- If an important concept of culture is chosen for analysis, it should be repeated and interpreted in painting, music, sculpture, etc. [3, p 66].

From the above, it can be seen that conceptual analysis is directly related to semantics.



When it comes to the social potential of language, the role of literary language, whether written or oral, is great. The language of fiction, in particular, the language of folklore, plays an important role in linguistics as a certain functional form of language [7, p 9]. The works of folklore cannot be imagined without comparisons. It is known that comparisons are described in the literature as a means of description, in linguistics as a methodological figure, in psychology as a practice of thinking, and in philosophy as a means of knowing the world [8, p. 15]. Stable comparisons are a great ethnopsychological, linguoculturological and linguistic [9, 9] as a completely unique richness of the Uzbek language, a unique reflection of the national and cultural imagination and traditions of the people, an inexhaustible source of power for graceful and influential speech and as a magnificent means of preserving the succession of images between generations[9, p 3].

The linguistic and conceptual landscape of the universe is reflected in the comparisons.

Let us consider the comparisonsfrom this point of view.

An important source in the study of comparisons in the Uzbek language is the

"Explanatory Dictionary of Uzbek Comparisons" by N. Makhmudov and D. Khudoiberganova.

Explaining several comparisons in the introduction to this dictionary, N.Mahmudov recognizes stable comparisons as the most valuable source of information about the culture and mentality of the people citing examples of national characteristics in some comparisons. For example, he emphasizes that comparisons such as, as inoffensive as a turtle-dove, as frog, and as the moon are the products of national thinking. There are many such examples of comparison in Uzbek Language. For example, there is no denying that such religious and national views of our people are reflected in such comparisons such as like doppi (embroidered skullcap), like prayer, like the Kaaba, like cradle, and silky. The comparisons are based on the writer’s personality, the person’s inner world, and his feelings and experiences. At the same time, the subjective attitude of the person is expressed through comparisons. It is precisely such expressions that show the signs of nationalism and mentality in the comparisons. For example, the Explanatory Dictionary of Uzbek Language Comparisons describes the like a snake comparison as follows: “Cold. Extremely unpleasant, shocking”. The furious wind is pulling her hair and skirts to bring her back to the trail, and cold and ugly hands like snakes are throwing stones at her (N.Eshonqul. Momoqoshiq) ”.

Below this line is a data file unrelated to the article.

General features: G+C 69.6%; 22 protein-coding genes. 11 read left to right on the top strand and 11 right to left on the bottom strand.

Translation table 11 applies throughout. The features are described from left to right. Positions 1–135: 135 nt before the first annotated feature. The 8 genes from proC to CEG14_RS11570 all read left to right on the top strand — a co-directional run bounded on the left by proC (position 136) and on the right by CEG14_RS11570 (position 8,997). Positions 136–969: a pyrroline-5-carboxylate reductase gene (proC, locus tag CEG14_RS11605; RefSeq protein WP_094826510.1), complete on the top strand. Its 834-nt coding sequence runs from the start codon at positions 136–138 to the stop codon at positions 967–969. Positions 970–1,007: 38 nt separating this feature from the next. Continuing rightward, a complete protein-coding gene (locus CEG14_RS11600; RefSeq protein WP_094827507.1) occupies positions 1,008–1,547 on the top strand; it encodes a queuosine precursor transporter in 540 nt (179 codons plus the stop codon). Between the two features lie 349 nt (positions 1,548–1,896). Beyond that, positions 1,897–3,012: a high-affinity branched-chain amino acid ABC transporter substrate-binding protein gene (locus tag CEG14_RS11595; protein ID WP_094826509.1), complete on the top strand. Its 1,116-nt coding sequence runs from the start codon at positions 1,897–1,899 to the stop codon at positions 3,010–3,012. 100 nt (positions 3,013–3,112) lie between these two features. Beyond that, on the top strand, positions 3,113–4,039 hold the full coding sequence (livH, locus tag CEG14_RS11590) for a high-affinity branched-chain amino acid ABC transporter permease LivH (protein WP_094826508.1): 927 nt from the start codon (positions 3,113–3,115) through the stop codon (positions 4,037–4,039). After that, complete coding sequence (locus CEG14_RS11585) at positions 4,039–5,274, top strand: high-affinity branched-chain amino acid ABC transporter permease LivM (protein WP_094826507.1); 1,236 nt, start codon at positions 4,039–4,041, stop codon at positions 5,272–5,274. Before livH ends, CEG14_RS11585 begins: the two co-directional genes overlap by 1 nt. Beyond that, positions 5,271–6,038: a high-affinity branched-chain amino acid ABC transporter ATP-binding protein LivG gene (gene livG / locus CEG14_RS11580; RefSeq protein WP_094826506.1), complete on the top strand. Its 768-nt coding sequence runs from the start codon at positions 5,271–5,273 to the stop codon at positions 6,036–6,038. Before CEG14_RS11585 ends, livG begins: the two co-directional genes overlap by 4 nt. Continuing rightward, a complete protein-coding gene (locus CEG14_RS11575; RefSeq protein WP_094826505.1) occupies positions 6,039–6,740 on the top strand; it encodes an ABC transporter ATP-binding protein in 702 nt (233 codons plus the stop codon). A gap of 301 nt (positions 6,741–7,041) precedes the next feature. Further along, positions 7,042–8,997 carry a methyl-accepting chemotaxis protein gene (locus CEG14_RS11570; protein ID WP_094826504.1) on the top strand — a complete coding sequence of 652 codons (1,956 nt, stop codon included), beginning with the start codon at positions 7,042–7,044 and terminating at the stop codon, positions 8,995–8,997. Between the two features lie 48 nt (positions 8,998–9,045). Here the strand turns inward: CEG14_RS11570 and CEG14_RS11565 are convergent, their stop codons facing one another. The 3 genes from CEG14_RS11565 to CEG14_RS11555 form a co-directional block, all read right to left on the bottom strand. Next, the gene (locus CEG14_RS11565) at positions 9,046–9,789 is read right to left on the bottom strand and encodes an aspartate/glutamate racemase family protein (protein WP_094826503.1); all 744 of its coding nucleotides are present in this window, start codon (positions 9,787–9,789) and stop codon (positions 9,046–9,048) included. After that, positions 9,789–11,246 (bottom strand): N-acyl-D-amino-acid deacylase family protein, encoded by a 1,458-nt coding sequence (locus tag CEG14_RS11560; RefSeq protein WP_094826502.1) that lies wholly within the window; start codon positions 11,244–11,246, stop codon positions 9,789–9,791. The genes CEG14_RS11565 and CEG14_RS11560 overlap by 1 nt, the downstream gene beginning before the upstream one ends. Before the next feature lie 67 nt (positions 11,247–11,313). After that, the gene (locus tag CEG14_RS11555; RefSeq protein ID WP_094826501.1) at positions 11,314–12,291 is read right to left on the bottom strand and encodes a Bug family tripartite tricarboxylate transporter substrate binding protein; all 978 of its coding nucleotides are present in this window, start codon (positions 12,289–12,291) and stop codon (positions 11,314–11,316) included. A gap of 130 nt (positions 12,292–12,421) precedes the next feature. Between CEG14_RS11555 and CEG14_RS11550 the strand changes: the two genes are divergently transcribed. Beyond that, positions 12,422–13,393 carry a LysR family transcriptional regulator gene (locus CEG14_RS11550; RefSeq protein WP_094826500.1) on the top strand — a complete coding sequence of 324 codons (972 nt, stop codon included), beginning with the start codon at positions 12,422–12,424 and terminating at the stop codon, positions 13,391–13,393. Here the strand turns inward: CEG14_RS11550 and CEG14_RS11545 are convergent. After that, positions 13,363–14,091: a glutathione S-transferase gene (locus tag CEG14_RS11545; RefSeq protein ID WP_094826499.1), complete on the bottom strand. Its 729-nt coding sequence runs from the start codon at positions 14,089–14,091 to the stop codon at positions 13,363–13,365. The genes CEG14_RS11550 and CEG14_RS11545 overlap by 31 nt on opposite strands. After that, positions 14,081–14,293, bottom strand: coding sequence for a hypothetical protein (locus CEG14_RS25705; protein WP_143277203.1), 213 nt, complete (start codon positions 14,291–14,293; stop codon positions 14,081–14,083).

This standard of comparison is also found in the speech of other language speakers. In particular, in Chinese linguoculture, the snake-like analogy is used more positively as a symbol of beauty.

Such a different attitude towards objective existence is, of course, due to the national-ethnic peculiarities of the peoples. Some comparisons serve to express multiple meanings that highlight the rich expressive potential of our language. The Dictionary of Uzbek Comparisons gives


examples of the use of many comparisons such as like snake, like dog, like fire, and like a bullet in several senses. In the process of observing the comparisons, we were convinced that the national perception, national-ethnic identity of our people is more vividly reflected in the comparisons using personal names (like Alpomish, like Rustam), animal names (like a frog, like a tortoise, like a fox), myths and legends( like a giant, like a samandar,like a witch, like monsters, like a phoenix) , abstract nouns (like ghost, like shade)as a standard of comparison. [11, p 87].